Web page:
The danger of runaway leadership. (2017)
“Hubristic individuals are a threat to governance in all institutions.”
Lord David Owen
Governance + Compliance, the online magazine of ICSA: The Governance Institute (UK), 16 May 2017
“For all the money and time business spends on risk management, building complex models and using quantitative statistical methods, it needs to devote at least as much money and effort to biological, chemical and human resources research on personality and behaviour.
Hubris is an occupational hazard for leaders in all fields… The very experience of holding office and acquiring power seems to develop into something that causes such holders to behave in ways which, on the face of it at least, seem symptomatic of a change in personality…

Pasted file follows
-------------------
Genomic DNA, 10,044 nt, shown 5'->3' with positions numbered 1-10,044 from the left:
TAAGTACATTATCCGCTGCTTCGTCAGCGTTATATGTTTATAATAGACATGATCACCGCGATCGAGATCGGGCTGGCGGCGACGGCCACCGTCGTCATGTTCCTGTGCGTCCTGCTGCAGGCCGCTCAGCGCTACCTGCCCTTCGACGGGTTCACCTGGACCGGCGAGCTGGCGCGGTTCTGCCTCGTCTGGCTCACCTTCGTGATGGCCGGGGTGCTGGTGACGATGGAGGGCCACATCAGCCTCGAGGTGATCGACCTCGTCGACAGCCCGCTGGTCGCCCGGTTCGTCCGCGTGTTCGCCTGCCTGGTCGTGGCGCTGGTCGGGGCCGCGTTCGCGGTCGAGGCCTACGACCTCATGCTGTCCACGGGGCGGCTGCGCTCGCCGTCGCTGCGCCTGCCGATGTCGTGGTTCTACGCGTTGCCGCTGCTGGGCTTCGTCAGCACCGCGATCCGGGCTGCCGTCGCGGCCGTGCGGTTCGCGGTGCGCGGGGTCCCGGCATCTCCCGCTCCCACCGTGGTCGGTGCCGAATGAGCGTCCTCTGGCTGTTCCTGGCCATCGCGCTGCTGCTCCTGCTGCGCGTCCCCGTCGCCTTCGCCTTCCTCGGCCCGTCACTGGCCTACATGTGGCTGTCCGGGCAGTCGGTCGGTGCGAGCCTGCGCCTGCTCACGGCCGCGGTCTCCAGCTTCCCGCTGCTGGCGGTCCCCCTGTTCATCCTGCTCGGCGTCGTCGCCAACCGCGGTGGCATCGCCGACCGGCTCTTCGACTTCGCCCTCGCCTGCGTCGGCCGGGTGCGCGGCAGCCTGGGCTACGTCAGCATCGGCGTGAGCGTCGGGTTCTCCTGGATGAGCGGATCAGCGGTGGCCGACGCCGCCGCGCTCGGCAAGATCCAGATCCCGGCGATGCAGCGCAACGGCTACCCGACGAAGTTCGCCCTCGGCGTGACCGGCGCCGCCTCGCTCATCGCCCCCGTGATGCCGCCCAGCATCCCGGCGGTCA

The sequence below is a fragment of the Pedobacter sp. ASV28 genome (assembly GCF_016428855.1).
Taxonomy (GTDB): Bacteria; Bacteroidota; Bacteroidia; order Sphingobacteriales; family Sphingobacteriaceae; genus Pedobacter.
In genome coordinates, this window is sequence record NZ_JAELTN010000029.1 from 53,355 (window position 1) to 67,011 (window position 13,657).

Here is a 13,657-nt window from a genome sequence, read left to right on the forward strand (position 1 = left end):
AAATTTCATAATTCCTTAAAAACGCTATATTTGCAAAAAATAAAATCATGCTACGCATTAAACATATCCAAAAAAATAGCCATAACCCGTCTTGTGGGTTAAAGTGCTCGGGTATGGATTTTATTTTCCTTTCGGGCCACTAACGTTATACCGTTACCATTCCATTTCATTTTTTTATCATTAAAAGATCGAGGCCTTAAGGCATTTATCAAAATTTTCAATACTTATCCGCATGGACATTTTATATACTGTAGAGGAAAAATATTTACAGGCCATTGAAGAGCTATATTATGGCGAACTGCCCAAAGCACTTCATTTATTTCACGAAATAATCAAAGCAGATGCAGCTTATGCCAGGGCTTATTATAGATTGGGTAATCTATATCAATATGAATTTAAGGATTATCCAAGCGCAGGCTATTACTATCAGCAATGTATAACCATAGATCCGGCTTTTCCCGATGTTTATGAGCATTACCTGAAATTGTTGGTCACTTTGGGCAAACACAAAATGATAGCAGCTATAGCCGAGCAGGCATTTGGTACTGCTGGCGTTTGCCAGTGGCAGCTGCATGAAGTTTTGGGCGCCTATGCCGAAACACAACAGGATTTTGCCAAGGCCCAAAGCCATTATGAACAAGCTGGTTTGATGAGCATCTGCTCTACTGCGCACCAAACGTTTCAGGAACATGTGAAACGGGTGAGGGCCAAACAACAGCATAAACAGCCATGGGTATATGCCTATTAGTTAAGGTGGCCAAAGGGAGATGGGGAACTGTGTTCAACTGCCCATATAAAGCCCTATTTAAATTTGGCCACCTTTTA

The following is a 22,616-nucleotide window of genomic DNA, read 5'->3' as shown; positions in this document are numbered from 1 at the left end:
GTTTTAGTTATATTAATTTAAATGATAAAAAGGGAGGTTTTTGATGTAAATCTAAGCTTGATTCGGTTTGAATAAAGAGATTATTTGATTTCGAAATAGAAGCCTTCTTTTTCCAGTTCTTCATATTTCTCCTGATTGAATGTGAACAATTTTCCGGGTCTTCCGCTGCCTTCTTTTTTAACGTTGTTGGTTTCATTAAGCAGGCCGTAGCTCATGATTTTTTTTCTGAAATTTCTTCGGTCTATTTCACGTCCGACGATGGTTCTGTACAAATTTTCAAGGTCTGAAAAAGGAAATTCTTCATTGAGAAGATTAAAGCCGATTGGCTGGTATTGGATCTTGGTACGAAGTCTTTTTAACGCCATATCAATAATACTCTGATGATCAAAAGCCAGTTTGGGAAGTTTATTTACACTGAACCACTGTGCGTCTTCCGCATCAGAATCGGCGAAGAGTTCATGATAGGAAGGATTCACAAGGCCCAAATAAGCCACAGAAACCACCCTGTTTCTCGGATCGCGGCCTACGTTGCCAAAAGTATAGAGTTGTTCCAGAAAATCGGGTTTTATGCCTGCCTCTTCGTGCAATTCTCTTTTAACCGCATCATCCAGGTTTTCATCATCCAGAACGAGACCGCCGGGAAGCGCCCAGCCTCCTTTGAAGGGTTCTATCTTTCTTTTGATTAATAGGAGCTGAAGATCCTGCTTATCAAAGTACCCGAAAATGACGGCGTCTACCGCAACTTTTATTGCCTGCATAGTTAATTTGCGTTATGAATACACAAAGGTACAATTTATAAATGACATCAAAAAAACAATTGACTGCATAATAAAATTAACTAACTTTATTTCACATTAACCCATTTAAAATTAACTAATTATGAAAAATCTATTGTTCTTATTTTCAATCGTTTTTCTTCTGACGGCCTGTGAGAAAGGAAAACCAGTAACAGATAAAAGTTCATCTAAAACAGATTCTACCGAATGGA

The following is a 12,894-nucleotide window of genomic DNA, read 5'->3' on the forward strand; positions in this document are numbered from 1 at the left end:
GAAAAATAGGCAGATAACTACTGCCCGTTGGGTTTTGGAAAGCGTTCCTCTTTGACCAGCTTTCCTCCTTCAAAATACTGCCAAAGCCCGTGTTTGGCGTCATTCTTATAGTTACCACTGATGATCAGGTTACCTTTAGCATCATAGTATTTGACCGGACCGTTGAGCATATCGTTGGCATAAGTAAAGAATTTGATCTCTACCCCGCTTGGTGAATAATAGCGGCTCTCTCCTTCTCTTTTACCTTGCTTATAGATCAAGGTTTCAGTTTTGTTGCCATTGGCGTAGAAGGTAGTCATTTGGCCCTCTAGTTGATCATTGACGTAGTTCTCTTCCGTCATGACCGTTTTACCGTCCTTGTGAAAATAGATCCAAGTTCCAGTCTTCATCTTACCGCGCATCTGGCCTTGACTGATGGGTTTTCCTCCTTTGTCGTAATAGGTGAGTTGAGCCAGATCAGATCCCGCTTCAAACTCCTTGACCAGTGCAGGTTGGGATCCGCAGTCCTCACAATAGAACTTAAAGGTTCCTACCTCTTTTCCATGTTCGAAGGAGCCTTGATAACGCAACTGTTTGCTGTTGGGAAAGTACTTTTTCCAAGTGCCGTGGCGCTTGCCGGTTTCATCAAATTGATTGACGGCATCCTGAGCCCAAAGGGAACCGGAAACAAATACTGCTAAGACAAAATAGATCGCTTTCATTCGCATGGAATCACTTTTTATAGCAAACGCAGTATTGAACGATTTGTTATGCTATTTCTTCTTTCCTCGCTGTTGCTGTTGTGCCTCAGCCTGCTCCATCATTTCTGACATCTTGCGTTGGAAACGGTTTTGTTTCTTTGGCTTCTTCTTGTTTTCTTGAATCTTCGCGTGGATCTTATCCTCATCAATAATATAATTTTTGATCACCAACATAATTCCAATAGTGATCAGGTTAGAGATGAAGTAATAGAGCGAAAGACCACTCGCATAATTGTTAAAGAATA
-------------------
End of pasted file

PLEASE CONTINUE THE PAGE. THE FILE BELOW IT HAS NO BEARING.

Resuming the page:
I now see Hubris Syndrome as an acquired personality trait … acquired in leaders when in power – and usually only after they have wielded power for some time – and which may well abate once power is lost. The key external factors seem to be these: holding substantial power, minimal constraint on the leader exercising such personal authority, and the length of time in power.
The best mechanism (for managing hubris) is that after five years any public company board should automatically have to consider, as part of company law, the record of the chief executive.
…We need to be far better at putting up boundaries against runaway leadership, improving selection, education, and evaluation by board members, and offering coaching and counselling to executives showing signs of hubris.
…There is also, in my view, an important role to be played by a mentor, trusted advisor or ‘toe-holder’, different from a coach.
Read the full article here: The danger of runaway leadership